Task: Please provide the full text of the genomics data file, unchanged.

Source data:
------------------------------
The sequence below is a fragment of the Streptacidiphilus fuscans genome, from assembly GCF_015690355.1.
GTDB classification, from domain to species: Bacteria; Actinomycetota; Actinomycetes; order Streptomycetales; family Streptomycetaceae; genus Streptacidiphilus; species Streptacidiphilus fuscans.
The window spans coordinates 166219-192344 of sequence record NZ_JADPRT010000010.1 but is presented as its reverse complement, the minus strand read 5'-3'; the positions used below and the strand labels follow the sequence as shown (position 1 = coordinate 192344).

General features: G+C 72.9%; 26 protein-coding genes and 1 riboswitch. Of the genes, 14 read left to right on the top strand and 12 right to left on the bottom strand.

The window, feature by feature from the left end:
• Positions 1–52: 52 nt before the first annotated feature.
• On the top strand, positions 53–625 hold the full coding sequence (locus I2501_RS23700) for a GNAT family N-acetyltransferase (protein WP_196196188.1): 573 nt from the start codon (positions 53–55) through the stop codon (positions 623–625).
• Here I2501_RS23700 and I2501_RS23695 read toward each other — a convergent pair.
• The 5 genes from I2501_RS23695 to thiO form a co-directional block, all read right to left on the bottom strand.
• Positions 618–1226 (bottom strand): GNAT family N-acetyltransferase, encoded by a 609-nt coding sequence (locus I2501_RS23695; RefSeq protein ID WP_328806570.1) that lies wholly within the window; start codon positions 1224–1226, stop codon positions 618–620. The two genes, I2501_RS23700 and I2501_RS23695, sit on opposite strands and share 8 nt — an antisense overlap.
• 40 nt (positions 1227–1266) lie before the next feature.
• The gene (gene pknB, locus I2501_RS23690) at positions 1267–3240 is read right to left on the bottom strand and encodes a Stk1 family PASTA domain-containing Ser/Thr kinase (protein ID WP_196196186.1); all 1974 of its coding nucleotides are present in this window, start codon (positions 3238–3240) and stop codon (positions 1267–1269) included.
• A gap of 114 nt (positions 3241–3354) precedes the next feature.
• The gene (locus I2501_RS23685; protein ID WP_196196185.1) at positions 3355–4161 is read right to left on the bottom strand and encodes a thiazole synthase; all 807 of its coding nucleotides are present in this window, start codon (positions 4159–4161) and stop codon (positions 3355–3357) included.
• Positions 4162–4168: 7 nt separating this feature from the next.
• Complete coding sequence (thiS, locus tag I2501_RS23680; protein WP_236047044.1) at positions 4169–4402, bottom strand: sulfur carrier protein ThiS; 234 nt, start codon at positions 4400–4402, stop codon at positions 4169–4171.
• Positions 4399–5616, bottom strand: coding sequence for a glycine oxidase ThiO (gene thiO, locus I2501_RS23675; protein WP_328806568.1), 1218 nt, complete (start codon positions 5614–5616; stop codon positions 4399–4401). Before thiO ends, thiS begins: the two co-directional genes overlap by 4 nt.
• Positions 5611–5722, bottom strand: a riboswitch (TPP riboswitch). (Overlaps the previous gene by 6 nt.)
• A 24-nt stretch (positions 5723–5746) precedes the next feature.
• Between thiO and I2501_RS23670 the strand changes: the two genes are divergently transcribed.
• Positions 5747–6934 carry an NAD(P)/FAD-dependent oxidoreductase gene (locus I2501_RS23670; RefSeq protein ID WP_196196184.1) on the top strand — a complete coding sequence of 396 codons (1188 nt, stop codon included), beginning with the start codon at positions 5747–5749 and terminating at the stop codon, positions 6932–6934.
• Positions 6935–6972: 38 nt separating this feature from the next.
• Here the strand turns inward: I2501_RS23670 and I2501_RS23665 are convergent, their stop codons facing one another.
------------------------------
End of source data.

The sequence below is a fragment of the Streptacidiphilus fuscans genome, from assembly GCF_015690355.1.
GTDB classification, from domain to species: Bacteria; Actinomycetota; Actinomycetes; order Streptomycetales; family Streptomycetaceae; genus Streptacidiphilus; species Streptacidiphilus fuscans.
The window spans coordinates 166219-192344 of sequence record NZ_JADPRT010000010.1 but is presented as its reverse complement, the minus strand read 5'-3'; the positions used below and the strand labels follow the sequence as shown (position 1 = coordinate 192344).

General features: G+C 72.9%; 26 protein-coding genes and 1 riboswitch. Of the genes, 14 read left to right on the top strand and 12 right to left on the bottom strand.

The window, feature by feature from the left end:
• Positions 1–52: 52 nt before the first annotated feature.
• On the top strand, positions 53–625 hold the full coding sequence (locus I2501_RS23700) for a GNAT family N-acetyltransferase (protein WP_196196188.1): 573 nt from the start codon (positions 53–55) through the stop codon (positions 623–625).
• Here I2501_RS23700 and I2501_RS23695 read toward each other — a convergent pair.
• The 5 genes from I2501_RS23695 to thiO form a co-directional block, all read right to left on the bottom strand.
• Positions 618–1226 (bottom strand): GNAT family N-acetyltransferase, encoded by a 609-nt coding sequence (locus I2501_RS23695; RefSeq protein ID WP_328806570.1) that lies wholly within the window; start codon positions 1224–1226, stop codon positions 618–620. The two genes, I2501_RS23700 and I2501_RS23695, sit on opposite strands and share 8 nt — an antisense overlap.
• 40 nt (positions 1227–1266) lie before the next feature.
• The gene (gene pknB, locus I2501_RS23690) at positions 1267–3240 is read right to left on the bottom strand and encodes a Stk1 family PASTA domain-containing Ser/Thr kinase (protein ID WP_196196186.1); all 1974 of its coding nucleotides are present in this window, start codon (positions 3238–3240) and stop codon (positions 1267–1269) included.
• A gap of 114 nt (positions 3241–3354) precedes the next feature.
• The gene (locus I2501_RS23685; protein ID WP_196196185.1) at positions 3355–4161 is read right to left on the bottom strand and encodes a thiazole synthase; all 807 of its coding nucleotides are present in this window, start codon (positions 4159–4161) and stop codon (positions 3355–3357) included.
• Positions 4162–4168: 7 nt separating this feature from the next.
• Complete coding sequence (thiS, locus tag I2501_RS23680; protein WP_236047044.1) at positions 4169–4402, bottom strand: sulfur carrier protein ThiS; 234 nt, start codon at positions 4400–4402, stop codon at positions 4169–4171.
• Positions 4399–5616, bottom strand: coding sequence for a glycine oxidase ThiO (gene thiO, locus I2501_RS23675; protein WP_328806568.1), 1218 nt, complete (start codon positions 5614–5616; stop codon positions 4399–4401). Before thiO ends, thiS begins: the two co-directional genes overlap by 4 nt.
• Positions 5611–5722, bottom strand: a riboswitch (TPP riboswitch). (Overlaps the previous gene by 6 nt.)
• A 24-nt stretch (positions 5723–5746) precedes the next feature.
• Between thiO and I2501_RS23670 the strand changes: the two genes are divergently transcribed.
• Positions 5747–6934 carry an NAD(P)/FAD-dependent oxidoreductase gene (locus I2501_RS23670; RefSeq protein ID WP_196196184.1) on the top strand — a complete coding sequence of 396 codons (1188 nt, stop codon included), beginning with the start codon at positions 5747–5749 and terminating at the stop codon, positions 6932–6934.
• Positions 6935–6972: 38 nt separating this feature from the next.
• Here the strand turns inward: I2501_RS23670 and I2501_RS23665 are convergent, their stop codons facing one another.